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Crossrail admits costs based just on 'judgement'

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TRACKLAYING COSTS for London's £10bn Crossrail scheme have not been fully worked out but are based on engineering judgement, the project's backers admitted last week.

Cross London Rail Links (CLRL) barrister Reuben Taylor made the admission under cross-examination from barrister Michael Clarkson representing the London Borough of Camden.

He was speaking before the House of Commons Crossrail enabling bill select committee on Thursday.

Last week Camden challenged CLRL to provide a breakdown of costs.

CLRL had said installing a proposed 4.7km of slab track on a sound absorbing rubber mat in the central tunnelled section between Liverpool Street and Paddington stations would cost £17M.

But it was unable to explain how it arrived at the figure.

Camden is arguing for a further 4.1km of sound insulated slab track to reduce noise.

CLRL later revised down its cost estimate to £7M, but still could not provide details to back up the calculation.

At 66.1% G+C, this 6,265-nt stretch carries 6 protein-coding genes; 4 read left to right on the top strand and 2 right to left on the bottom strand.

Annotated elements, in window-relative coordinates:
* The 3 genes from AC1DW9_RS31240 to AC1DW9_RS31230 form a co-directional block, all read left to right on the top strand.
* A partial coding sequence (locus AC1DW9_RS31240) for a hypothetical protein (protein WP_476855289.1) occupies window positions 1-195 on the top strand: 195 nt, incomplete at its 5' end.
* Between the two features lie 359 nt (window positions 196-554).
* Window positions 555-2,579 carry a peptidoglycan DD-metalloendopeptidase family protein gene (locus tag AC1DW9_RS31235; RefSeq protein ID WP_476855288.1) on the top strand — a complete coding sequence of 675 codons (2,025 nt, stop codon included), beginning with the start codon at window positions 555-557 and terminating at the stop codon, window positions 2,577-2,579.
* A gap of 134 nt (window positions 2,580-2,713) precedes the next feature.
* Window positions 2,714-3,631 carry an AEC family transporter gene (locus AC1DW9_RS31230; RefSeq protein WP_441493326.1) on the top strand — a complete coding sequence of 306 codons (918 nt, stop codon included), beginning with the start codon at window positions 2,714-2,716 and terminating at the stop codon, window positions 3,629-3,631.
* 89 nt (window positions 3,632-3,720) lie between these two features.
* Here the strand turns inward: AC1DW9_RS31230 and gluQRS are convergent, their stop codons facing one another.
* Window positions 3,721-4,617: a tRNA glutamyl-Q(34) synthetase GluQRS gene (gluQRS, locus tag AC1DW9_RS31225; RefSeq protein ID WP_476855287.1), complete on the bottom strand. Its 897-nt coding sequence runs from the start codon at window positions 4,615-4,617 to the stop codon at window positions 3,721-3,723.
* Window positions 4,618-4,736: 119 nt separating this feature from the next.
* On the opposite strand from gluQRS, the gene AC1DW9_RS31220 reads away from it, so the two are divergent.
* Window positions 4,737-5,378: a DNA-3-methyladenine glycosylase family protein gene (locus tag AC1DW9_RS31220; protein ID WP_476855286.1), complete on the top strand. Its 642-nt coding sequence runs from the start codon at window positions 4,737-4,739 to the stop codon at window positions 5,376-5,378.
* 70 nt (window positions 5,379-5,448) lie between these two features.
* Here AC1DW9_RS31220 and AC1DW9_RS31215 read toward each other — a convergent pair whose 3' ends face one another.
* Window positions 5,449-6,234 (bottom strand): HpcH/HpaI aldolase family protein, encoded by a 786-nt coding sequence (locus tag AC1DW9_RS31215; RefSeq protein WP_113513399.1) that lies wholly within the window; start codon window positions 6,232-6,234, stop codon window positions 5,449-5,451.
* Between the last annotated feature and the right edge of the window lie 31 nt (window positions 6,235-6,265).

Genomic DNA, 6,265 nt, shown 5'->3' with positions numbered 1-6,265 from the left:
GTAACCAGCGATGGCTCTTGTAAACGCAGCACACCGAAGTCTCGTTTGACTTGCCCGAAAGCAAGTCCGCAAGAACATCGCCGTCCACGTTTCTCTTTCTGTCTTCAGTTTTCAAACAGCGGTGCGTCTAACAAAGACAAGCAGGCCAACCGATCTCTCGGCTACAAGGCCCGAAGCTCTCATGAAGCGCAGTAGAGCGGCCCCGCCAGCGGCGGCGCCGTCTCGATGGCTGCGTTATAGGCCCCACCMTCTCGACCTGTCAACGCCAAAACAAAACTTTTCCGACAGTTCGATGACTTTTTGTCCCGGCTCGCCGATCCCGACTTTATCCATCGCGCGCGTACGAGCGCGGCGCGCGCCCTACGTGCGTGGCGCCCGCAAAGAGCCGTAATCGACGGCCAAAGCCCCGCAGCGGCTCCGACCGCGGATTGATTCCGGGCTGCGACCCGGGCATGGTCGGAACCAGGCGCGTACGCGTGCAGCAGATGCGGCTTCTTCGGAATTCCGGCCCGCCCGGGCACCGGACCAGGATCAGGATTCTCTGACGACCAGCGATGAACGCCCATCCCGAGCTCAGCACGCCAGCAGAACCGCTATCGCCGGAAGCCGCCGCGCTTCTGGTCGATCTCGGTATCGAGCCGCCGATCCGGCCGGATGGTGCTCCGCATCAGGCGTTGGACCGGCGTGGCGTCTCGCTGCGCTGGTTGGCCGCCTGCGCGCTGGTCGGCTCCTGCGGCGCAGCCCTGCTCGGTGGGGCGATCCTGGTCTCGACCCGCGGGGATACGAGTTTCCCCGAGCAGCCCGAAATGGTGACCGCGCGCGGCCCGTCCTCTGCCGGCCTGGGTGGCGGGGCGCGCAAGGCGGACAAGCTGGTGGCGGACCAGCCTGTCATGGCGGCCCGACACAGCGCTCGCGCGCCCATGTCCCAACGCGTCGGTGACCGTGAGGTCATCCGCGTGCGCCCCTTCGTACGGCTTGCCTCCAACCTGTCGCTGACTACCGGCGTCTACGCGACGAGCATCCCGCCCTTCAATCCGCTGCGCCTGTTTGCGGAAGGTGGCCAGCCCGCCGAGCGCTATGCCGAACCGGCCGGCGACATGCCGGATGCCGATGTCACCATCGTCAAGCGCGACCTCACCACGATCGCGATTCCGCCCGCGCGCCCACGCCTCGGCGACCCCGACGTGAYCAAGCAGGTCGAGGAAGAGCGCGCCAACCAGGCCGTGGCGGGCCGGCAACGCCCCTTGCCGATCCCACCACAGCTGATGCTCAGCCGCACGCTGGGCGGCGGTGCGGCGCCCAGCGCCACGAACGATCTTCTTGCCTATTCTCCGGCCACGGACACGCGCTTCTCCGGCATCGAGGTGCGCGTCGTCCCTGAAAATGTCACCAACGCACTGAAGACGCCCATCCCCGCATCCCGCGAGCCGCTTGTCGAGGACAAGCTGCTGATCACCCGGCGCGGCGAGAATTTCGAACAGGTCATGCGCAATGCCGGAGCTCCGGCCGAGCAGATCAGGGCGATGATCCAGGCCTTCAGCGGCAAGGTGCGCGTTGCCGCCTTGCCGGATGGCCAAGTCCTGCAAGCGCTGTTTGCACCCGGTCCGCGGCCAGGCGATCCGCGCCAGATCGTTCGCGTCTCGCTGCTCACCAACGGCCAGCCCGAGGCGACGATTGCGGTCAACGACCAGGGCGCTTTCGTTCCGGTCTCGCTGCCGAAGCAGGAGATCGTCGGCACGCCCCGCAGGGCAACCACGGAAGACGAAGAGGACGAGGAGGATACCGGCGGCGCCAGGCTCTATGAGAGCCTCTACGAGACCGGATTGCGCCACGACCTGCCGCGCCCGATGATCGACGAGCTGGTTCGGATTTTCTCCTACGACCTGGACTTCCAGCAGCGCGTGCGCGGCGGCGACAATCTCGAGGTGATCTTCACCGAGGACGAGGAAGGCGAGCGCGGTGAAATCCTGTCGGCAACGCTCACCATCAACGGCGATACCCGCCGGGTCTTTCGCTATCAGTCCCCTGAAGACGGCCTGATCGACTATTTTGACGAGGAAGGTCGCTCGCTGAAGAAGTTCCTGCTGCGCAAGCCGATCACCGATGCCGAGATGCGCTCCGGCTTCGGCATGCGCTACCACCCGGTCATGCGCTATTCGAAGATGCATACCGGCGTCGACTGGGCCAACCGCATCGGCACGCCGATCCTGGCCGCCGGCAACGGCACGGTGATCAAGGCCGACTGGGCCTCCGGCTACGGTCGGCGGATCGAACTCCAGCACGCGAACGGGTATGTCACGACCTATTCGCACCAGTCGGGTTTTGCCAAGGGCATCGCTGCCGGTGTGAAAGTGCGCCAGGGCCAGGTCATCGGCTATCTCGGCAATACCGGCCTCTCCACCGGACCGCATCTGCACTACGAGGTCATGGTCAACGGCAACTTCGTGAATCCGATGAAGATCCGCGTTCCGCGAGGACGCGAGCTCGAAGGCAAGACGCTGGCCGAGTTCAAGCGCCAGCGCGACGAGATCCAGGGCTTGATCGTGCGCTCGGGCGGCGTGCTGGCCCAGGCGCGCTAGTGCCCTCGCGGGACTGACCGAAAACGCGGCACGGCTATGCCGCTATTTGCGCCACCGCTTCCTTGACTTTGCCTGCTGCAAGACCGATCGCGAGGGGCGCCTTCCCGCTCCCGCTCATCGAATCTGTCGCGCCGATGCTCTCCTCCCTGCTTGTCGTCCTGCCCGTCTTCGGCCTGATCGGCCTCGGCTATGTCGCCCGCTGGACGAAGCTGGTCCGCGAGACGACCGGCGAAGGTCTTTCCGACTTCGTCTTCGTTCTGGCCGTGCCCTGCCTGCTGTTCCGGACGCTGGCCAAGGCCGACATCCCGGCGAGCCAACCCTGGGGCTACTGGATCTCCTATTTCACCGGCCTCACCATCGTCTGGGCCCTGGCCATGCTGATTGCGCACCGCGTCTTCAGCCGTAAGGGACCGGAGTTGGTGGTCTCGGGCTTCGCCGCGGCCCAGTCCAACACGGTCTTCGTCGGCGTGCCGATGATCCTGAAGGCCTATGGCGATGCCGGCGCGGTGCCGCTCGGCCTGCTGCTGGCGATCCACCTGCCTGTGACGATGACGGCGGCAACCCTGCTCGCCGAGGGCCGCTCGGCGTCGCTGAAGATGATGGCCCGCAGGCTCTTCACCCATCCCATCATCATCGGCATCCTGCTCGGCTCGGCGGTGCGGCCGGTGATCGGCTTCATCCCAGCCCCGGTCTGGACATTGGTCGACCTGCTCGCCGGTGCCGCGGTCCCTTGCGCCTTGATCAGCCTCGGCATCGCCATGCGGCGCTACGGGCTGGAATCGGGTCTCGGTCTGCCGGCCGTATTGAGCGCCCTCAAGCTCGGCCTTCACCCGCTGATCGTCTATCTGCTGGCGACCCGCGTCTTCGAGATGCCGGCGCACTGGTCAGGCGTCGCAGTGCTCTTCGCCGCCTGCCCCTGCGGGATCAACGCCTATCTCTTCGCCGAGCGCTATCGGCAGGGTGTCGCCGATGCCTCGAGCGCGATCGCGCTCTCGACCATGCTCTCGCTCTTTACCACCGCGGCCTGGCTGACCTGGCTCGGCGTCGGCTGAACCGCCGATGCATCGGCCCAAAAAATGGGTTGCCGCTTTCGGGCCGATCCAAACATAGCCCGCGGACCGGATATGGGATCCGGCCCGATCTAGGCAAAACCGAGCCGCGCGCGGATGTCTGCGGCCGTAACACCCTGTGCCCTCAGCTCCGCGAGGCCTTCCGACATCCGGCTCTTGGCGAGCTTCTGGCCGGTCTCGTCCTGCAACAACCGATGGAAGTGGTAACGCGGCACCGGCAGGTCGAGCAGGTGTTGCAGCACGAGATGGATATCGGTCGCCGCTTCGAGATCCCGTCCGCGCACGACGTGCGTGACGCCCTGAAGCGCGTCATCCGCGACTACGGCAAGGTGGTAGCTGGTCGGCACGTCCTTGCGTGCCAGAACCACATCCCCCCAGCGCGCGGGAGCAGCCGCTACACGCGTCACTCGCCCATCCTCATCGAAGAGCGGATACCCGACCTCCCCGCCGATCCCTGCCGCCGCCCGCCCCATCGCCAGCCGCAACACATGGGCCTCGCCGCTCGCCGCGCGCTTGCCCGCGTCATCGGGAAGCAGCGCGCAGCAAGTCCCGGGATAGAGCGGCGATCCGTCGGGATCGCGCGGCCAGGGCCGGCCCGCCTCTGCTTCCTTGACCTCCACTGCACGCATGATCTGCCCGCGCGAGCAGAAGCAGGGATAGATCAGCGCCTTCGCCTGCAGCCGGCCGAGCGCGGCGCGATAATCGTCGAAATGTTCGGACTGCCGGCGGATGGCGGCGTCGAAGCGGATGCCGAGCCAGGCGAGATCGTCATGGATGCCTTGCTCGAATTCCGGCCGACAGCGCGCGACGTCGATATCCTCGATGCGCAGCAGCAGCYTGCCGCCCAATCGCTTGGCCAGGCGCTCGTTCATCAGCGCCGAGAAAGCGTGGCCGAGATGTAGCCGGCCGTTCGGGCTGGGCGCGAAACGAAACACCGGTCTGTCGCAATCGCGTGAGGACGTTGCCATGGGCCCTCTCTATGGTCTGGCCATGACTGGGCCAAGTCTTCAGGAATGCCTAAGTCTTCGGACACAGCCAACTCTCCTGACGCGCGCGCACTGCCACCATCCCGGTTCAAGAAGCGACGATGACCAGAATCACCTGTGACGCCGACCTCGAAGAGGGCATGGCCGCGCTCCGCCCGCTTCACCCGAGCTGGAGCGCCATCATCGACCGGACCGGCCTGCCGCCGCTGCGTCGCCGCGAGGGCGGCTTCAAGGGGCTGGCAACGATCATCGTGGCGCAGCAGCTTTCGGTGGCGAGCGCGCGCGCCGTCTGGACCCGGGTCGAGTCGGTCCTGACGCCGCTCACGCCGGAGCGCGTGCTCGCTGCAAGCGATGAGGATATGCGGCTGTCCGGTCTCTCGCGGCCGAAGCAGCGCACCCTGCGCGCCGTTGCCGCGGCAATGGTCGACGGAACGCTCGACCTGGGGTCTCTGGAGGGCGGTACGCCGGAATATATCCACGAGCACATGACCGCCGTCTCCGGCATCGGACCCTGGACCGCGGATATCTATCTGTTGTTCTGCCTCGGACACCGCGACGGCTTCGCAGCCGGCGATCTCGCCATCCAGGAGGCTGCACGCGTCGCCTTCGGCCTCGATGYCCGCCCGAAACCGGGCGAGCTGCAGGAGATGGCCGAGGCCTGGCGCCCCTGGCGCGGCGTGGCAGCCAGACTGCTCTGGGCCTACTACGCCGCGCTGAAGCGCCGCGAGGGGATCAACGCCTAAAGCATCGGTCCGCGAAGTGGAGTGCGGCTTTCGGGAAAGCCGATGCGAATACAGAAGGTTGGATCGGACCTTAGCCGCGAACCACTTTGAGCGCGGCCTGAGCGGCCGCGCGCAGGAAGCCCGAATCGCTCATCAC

Camden's barrister Michael Clarkson expressed astonishment that CLRL had never been asked to back up its figures.

'After 15 years (of developing the project) is this the first exercise you have laid before anybody as to the detail of floating slab track?' he asked.

'Is it finger in the wind or is it science? If it is science it is documented, surely?' Taylor said that he was unable to provide more detail.

'The figures are actually the costing based on engineering judgment as to what is appropriate to be included in the cost estimates, allowing for what will turn up in the future that we do not know about yet, ' said Taylor.

Clarkson was presenting the case regarding ground borne noise for Camden, Islington, Tower Hamlets and Newham borough councils plus Westminster City Council and the City of London.

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